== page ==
Trusting Mitch: On Faith and ‘Arrested Development’

Arrested Development has fans. Lots of things have fans, but Arrested has some serious fans, fans who consider the program to be the epitome of comedy. And Arrested deserves the praise; it’s an incredible show and one of my personal favorites.

Said fans and myself mourned the show’s loss when it was taken off the air after only three seasons; same fans and self rejoiced when the show was announced to be returning via Netflix this year.

But the emotional rollercoaster of involving one’s life in a television show went down once again when news came out that because of contract issues, there would be no single episode with every character in it. As a result, the entire format of the show is changing: “We’re not jumping from one thing to another [as we did in seasons 1-3]; you’re staying with one character [per episode],” said Hurwitz.

People don’t like change; any fandom (I shiver using the word, but it’s appropriate here,) will get all wound up if their revered creator threatens to change anything. God forbid the powers-that-be put a new creator in charge of your favorite thing. It’s a silly thing – fans need their favorite stuff to be preserved, for whatever reason.

As a lover of Arrested, I am not worried. Here’s why:

New format necessitates changes
The new season of Arrested is premiering as a Netflix original series; the entire thing is being launched at one time. Unlike regular TV, you’ll be able to sit down and “binge watch” the entire series (which is the way most young people are used to absorbing their TV anyway,) rather than waiting for next week. There will also be no commercials. Hurwitz said, “The moment you saw in one show will reappear in another show from a different character’s perspective. If people watch it all at once, it will seem like a giant Arrested Development. It’s really tailored for Netflix.”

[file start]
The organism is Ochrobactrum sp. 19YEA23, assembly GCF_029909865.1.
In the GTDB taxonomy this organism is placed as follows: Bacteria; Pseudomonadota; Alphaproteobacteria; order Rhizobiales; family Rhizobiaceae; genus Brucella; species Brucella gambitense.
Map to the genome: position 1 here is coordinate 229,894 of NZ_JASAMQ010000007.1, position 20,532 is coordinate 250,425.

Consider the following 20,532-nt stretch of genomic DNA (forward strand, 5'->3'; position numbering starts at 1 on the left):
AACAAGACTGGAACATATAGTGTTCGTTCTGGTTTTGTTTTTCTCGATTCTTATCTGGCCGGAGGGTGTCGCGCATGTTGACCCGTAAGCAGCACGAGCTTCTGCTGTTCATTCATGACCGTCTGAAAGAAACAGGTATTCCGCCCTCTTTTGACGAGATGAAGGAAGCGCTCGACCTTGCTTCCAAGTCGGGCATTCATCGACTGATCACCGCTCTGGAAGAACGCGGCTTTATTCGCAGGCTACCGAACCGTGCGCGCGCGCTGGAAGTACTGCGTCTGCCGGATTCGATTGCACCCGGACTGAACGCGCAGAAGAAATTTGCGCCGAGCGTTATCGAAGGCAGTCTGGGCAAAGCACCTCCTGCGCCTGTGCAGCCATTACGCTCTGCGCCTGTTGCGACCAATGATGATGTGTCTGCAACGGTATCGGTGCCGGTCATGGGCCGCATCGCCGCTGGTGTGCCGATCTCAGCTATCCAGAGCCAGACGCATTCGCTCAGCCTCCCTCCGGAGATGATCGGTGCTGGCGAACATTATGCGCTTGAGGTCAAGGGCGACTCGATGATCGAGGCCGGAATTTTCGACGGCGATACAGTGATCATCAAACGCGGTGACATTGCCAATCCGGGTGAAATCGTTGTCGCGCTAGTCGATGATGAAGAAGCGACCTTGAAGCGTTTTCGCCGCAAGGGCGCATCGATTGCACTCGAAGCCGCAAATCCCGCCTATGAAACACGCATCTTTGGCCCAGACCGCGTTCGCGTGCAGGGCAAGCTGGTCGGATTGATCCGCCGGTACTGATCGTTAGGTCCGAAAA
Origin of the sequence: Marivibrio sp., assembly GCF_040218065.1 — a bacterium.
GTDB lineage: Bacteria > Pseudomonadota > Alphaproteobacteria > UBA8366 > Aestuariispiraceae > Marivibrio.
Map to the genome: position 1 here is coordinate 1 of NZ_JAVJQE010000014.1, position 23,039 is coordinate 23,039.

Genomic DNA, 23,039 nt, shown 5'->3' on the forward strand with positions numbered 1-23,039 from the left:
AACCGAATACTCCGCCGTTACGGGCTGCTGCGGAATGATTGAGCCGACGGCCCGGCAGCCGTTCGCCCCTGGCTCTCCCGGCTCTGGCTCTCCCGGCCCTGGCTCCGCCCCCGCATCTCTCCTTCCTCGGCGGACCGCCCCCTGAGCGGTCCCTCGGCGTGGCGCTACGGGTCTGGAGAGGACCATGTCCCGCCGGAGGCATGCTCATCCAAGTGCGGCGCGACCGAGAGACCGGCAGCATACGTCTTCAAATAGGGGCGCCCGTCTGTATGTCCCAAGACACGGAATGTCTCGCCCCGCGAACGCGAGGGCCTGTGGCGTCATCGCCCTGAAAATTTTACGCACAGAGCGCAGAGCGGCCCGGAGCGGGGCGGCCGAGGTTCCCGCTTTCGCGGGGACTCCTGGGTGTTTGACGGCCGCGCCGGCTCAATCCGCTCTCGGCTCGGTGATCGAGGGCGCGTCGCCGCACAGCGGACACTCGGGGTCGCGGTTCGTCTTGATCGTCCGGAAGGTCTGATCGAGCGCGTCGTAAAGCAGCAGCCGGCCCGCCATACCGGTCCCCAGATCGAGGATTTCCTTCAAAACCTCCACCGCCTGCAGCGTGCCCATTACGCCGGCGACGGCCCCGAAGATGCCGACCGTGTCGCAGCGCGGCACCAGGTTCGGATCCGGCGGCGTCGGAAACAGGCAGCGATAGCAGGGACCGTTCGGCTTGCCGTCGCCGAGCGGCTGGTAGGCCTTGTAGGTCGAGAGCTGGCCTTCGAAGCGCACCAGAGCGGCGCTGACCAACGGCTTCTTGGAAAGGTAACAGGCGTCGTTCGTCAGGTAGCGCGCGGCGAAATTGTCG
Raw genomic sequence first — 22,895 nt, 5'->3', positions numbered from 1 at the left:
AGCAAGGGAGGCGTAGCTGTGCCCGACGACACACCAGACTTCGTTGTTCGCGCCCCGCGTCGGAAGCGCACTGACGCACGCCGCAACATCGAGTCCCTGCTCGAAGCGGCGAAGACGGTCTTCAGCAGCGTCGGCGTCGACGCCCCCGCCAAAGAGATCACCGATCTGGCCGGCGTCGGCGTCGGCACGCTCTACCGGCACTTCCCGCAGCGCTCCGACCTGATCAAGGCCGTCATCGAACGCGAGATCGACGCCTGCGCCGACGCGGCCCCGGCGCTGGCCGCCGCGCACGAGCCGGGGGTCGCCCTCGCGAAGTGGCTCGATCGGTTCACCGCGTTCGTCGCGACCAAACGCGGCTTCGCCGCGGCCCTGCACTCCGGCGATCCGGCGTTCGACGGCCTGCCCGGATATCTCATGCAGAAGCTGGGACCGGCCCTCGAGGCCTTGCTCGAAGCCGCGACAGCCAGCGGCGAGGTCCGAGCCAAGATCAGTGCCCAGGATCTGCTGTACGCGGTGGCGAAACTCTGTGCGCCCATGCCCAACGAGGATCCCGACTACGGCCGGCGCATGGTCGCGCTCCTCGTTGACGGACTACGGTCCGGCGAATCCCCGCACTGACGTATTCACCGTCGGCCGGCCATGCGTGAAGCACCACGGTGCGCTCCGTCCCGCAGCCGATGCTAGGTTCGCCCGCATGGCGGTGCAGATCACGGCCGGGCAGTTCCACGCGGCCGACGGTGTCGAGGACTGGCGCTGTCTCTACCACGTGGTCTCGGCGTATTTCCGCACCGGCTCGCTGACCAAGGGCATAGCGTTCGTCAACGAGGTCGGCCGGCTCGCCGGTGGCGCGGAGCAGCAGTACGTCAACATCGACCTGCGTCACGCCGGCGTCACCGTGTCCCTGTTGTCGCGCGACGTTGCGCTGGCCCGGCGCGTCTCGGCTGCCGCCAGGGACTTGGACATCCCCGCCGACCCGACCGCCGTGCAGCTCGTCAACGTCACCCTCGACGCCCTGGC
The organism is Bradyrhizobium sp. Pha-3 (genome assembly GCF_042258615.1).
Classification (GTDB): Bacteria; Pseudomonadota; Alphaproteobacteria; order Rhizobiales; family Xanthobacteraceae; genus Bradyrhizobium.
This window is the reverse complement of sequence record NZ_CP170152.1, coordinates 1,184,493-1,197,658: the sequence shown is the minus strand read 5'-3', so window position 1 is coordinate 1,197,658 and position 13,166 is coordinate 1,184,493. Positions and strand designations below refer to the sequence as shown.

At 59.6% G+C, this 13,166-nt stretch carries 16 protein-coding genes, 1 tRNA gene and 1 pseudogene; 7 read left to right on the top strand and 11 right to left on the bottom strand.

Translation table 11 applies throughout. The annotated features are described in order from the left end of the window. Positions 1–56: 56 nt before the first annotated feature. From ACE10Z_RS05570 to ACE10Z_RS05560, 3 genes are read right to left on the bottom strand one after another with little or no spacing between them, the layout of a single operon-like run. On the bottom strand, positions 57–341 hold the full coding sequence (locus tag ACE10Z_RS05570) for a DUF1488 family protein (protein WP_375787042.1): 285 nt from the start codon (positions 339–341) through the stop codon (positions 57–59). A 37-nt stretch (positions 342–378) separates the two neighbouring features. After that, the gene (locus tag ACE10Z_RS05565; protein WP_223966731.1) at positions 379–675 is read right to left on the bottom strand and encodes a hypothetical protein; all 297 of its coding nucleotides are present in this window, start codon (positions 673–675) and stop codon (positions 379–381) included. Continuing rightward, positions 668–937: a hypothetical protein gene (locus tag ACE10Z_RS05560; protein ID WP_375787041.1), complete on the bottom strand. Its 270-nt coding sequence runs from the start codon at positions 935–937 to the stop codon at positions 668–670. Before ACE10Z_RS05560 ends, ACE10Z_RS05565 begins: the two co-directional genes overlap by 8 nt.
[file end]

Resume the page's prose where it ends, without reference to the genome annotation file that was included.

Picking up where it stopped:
New ways of telling stories are great.
Some of the best novels, TV shows and movies are those which experiment with non-linear storytelling. Pulp Fiction and Reservoir Dogs, Gravity’s Rainbow, Infinite Jest, Lost and pretty much everything James Joyce wrote ever. Cool new ways to tell stories inspire and make things more interesting.

The new format will further strengthen Arrested‘s strengths.
One of the things that made this show so great was its sense of cohesion, the callbacks, the surprises and excellent use of foreshadowing and clues. The weaving together of this stuff made the show really special. By using this format, where you’ll see scenes multiples times, Hurwitz and Co. (and writer Michael Cera!) will be able to reveal things in an interesting way, especially if you’re able to Netflix-style binge-watch the whole thing, remembering each little detail as they happen. This’ll be a season meant for the rewatch.

It’s just a silly thing to worry about.
I never understood the issue people have with new seasons, sequels or remakes “ruining” their favorite franchises. With a situation like Community, it is different because creative control was ripped out of the creator’s hands, ruining any sense of conclusion the show could’ve come to (even though the season 3 finale was pretty damn satisfying), but when people complain about the Star Wars prequels and the like, I am confused. Even in Community‘s case, we had 3 great seasons, who cares if the next one isn’t perfect? Can’t you just love what you originally loved, and ignore the rest?

Image via Yahoo

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